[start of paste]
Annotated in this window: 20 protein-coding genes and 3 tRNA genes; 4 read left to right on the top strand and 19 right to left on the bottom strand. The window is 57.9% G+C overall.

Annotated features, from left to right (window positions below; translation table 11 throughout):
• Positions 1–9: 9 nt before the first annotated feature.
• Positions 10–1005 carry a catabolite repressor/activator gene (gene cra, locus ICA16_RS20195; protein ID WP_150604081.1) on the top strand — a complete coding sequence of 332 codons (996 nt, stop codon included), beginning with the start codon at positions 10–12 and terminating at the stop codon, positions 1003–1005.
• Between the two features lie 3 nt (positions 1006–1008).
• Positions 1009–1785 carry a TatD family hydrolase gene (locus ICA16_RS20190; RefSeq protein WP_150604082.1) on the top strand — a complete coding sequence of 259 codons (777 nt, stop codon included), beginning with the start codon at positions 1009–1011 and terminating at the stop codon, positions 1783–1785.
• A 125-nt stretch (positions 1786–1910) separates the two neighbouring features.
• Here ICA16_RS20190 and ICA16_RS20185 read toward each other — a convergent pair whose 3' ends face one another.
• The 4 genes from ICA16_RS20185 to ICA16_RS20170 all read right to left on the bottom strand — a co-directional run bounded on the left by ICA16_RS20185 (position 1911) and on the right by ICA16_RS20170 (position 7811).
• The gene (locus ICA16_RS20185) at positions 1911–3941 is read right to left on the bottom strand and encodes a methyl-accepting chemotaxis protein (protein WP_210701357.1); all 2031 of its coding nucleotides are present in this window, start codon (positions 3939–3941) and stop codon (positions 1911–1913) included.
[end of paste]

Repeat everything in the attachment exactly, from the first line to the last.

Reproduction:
Annotated in this window: 20 protein-coding genes and 3 tRNA genes; 4 read left to right on the top strand and 19 right to left on the bottom strand. The window is 57.9% G+C overall.

Annotated features, from left to right (window positions below; translation table 11 throughout):
• Positions 1–9: 9 nt before the first annotated feature.
• Positions 10–1005 carry a catabolite repressor/activator gene (gene cra, locus ICA16_RS20195; protein ID WP_150604081.1) on the top strand — a complete coding sequence of 332 codons (996 nt, stop codon included), beginning with the start codon at positions 10–12 and terminating at the stop codon, positions 1003–1005.
• Between the two features lie 3 nt (positions 1006–1008).
• Positions 1009–1785 carry a TatD family hydrolase gene (locus ICA16_RS20190; RefSeq protein WP_150604082.1) on the top strand — a complete coding sequence of 259 codons (777 nt, stop codon included), beginning with the start codon at positions 1009–1011 and terminating at the stop codon, positions 1783–1785.
• A 125-nt stretch (positions 1786–1910) separates the two neighbouring features.
• Here ICA16_RS20190 and ICA16_RS20185 read toward each other — a convergent pair whose 3' ends face one another.
• The 4 genes from ICA16_RS20185 to ICA16_RS20170 all read right to left on the bottom strand — a co-directional run bounded on the left by ICA16_RS20185 (position 1911) and on the right by ICA16_RS20170 (position 7811).
• The gene (locus ICA16_RS20185) at positions 1911–3941 is read right to left on the bottom strand and encodes a methyl-accepting chemotaxis protein (protein WP_210701357.1); all 2031 of its coding nucleotides are present in this window, start codon (positions 3939–3941) and stop codon (positions 1911–1913) included.